Double-Carbon Matrix-Supported MnO
2for High-Voltage Supercapacitors in a Neutral Aqueous System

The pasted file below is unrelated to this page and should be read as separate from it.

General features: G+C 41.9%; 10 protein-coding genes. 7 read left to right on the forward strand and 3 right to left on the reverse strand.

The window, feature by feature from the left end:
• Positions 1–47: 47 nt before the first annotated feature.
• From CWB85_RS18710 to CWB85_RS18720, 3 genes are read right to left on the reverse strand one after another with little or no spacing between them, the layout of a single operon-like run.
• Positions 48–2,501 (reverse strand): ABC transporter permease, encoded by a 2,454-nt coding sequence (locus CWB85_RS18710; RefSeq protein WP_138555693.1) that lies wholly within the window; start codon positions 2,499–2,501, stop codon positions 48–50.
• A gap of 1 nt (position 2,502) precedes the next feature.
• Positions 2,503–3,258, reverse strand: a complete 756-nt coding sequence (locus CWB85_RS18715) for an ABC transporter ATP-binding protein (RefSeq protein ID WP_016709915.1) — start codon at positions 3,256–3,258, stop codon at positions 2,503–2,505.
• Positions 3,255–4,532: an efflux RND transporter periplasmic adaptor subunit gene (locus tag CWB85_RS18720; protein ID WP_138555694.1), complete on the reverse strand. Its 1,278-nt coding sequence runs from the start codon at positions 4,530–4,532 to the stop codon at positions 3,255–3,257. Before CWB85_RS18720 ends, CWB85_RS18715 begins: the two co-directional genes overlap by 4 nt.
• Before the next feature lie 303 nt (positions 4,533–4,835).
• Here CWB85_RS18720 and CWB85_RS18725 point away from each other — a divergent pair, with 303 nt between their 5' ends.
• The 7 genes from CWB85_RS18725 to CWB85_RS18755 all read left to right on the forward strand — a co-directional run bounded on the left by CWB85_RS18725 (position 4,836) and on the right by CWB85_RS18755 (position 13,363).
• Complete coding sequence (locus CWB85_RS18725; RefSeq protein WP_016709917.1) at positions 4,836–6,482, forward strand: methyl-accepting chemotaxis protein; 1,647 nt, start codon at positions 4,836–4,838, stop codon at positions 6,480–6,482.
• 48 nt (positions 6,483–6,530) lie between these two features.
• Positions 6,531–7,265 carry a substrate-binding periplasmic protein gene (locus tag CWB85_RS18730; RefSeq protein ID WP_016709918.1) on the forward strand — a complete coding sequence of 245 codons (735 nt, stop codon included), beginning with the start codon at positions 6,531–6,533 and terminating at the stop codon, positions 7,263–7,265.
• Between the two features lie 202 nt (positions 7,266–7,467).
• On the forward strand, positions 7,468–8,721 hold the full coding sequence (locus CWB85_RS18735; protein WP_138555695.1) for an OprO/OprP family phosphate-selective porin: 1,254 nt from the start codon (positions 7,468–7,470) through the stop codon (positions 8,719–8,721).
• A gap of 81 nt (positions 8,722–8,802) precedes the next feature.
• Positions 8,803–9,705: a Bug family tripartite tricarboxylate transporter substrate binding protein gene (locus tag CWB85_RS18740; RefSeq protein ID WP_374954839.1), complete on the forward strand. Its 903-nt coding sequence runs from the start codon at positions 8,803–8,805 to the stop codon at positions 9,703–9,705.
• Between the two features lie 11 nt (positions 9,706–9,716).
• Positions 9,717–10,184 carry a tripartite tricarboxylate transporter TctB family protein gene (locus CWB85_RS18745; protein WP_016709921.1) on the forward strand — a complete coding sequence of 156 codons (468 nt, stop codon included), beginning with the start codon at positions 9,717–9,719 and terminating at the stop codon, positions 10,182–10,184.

The low conductivity and poor structural stability of MnO2nanoparticles have impeded further enhancement in specific energy density for aqueous asymmetric supercapacitors. To address this issue, in this article, carbon nanotubes (CNTs) and mesoporous carbon (meso-C) are merged together, ultrasonically treated with poly(sodium 4-styrenesulfonate) surfactant and then immersed in a KMnO4solution at room temperature to generate a composite, namely, double-carbon matrix (CNTs and meso-C)-supported K-MnO2(K+incorporated state). When this composite was employed as an electrode in the neutral aqueous electrolyte, this material behaved as a redox pseudocapacitor and delivered a maximum specific capacity of 292.5 C g-1(∼585 F g-1). When the composite was used as one electrode and the negative-activated carbon was employed as the other electrode, the as-assembled hybrid asymmetric device in the neutral aqueous system could achieve a specific capacitance of 86.0 F g-1within an ultrahigh potential range of 0-2.1 V, breaking through a bondage of 2.0 V. This energy-storage device could deliver 52.7 W h kg-1, correlating to a power density of 525 W kg-1. Moreover, the effects of various ratios between CNTs and meso-C on the resulting performance were also investigated and compared.